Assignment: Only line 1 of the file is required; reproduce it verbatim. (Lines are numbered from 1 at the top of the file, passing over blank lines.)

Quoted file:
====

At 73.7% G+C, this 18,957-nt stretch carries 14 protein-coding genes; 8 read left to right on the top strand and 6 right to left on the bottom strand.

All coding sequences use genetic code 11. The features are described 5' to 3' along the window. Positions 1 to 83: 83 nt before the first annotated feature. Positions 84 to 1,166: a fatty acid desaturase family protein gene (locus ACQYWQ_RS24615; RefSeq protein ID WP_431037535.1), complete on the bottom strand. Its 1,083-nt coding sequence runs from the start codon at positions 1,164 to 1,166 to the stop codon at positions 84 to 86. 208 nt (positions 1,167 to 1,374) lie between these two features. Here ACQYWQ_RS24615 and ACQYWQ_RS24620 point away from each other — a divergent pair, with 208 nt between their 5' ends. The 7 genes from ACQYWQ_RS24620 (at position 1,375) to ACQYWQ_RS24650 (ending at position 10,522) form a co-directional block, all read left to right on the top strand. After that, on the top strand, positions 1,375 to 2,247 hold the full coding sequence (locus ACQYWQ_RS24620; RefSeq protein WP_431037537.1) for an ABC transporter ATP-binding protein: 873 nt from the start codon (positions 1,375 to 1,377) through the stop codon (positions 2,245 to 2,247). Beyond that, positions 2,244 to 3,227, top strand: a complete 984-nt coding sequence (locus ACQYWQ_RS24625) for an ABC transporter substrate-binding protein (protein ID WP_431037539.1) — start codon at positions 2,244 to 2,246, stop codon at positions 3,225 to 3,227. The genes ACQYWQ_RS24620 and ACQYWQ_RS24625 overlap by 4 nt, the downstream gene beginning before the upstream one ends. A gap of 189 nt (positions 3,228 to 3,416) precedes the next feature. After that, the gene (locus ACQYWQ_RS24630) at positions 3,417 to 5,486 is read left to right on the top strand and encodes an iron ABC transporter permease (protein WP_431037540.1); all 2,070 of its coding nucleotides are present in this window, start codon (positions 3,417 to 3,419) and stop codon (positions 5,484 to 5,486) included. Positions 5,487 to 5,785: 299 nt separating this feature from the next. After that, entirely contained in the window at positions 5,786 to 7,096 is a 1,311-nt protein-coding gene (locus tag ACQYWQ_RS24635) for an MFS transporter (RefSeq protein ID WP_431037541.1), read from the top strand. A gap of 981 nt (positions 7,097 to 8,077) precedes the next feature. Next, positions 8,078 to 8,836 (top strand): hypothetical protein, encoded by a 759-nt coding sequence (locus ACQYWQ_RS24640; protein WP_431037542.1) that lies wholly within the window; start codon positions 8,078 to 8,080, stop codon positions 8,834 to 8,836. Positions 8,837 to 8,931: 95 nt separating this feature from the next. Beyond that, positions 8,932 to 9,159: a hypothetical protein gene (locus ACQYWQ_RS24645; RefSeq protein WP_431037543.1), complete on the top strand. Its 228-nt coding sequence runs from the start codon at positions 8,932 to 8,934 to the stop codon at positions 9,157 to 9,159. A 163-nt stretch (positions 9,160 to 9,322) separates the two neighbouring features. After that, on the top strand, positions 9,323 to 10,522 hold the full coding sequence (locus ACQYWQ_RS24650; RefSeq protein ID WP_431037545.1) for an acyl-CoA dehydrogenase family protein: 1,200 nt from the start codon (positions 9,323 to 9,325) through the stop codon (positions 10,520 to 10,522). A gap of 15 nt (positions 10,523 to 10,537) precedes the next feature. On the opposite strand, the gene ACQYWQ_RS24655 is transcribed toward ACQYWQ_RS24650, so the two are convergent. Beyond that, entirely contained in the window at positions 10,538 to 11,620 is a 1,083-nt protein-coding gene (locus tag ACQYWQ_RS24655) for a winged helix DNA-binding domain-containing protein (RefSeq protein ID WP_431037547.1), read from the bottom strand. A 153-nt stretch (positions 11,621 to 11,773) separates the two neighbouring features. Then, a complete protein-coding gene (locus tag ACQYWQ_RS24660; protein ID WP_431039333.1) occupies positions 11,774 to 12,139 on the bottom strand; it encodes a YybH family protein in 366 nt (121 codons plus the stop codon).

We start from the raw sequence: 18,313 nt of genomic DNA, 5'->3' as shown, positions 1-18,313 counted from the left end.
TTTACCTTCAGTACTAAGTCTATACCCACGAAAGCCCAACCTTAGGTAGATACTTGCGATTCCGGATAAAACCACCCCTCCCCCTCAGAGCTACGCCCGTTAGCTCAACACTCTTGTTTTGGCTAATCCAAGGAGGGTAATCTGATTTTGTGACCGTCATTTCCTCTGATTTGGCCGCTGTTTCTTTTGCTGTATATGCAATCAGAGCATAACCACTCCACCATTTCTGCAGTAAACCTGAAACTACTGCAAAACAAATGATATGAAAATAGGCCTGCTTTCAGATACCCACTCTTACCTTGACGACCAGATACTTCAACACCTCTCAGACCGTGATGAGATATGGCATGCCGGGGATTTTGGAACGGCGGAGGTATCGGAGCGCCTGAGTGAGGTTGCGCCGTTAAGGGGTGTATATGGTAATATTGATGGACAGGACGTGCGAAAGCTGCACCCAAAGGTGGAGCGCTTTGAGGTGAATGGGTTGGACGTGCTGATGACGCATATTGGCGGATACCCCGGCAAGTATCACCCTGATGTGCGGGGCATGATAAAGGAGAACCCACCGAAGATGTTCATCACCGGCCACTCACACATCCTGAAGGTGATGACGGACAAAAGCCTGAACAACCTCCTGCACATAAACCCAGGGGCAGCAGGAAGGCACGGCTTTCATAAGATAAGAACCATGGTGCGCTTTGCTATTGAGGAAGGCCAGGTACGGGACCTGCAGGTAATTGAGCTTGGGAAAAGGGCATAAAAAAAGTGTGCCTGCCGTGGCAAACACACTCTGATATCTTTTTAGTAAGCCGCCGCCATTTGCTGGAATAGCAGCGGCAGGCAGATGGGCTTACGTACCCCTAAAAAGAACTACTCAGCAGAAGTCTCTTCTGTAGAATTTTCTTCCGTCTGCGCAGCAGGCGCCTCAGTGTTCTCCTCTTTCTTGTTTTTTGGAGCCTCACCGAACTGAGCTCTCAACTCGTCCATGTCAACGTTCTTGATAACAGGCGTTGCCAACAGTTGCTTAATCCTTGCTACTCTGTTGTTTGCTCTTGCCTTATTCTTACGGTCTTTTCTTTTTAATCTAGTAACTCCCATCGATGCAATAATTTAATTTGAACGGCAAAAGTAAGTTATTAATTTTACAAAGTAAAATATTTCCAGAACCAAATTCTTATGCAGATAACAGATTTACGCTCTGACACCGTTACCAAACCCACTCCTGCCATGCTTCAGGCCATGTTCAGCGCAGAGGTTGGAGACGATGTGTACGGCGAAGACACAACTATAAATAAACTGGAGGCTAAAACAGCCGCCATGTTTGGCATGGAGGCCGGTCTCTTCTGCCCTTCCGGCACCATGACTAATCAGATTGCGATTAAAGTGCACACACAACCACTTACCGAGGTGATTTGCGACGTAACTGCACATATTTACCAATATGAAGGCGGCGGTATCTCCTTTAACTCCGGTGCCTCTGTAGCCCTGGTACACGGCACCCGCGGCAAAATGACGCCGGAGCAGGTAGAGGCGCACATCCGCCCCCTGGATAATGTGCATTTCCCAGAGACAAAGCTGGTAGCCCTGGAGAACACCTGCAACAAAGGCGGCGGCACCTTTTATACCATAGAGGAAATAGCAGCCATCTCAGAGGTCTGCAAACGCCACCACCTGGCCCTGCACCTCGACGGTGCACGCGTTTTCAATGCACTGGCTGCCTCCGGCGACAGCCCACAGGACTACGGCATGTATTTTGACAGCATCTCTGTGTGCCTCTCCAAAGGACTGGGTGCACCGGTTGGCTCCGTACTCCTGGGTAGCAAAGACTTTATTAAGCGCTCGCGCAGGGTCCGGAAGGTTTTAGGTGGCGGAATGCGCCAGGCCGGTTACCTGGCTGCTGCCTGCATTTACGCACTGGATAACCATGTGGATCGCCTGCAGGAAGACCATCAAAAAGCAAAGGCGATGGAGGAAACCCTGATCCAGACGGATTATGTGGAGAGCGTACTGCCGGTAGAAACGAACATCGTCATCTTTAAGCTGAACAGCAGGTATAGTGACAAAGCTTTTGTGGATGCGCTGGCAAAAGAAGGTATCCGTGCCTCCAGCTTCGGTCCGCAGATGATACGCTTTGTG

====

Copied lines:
At 73.7% G+C, this 18,957-nt stretch carries 14 protein-coding genes; 8 read left to right on the top strand and 6 right to left on the bottom strand.